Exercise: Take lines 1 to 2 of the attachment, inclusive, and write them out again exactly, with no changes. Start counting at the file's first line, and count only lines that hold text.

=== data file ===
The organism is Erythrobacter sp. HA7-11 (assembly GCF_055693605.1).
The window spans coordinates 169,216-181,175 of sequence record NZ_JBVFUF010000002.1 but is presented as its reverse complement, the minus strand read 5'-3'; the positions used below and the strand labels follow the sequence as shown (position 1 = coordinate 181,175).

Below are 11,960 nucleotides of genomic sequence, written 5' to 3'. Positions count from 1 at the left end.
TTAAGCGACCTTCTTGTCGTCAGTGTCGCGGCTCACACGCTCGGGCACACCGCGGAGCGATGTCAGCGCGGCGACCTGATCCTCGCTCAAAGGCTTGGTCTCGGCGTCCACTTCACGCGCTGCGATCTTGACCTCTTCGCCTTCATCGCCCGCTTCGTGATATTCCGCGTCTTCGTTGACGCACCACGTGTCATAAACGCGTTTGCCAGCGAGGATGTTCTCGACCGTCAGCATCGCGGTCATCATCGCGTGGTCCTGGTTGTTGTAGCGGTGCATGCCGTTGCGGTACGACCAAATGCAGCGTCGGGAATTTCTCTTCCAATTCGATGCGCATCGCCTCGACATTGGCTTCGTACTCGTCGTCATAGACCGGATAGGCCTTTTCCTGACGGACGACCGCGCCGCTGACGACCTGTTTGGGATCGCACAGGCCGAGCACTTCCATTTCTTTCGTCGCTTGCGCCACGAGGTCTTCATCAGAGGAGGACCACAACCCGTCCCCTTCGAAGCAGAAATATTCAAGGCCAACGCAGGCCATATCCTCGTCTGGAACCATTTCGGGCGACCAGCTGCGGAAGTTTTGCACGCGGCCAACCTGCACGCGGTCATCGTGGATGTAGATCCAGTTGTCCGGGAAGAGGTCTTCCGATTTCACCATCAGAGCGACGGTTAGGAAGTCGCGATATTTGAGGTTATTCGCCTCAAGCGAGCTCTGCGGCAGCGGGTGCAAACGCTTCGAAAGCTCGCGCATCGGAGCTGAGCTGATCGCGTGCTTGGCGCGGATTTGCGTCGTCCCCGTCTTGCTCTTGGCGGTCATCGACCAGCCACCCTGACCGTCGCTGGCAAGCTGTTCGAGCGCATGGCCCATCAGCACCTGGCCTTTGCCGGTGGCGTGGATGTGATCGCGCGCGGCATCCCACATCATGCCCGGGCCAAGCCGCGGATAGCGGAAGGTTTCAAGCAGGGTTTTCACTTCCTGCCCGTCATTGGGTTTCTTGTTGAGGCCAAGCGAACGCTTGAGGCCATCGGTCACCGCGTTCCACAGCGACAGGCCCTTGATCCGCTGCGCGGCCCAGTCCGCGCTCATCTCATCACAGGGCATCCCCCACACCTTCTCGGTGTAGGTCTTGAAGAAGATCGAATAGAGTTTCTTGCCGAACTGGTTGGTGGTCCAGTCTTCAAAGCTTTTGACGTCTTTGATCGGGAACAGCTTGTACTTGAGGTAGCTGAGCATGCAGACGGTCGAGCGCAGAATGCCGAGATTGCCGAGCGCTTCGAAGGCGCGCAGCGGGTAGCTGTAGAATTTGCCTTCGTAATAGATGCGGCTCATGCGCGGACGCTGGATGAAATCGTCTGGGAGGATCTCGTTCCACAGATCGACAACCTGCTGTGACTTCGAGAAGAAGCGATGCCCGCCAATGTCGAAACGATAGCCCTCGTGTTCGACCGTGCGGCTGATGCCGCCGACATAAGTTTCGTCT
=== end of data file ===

The organism is Erythrobacter sp. HA7-11 (assembly GCF_055693605.1).
The window spans coordinates 169,216-181,175 of sequence record NZ_JBVFUF010000002.1 but is presented as its reverse complement, the minus strand read 5'-3'; the positions used below and the strand labels follow the sequence as shown (position 1 = coordinate 181,175).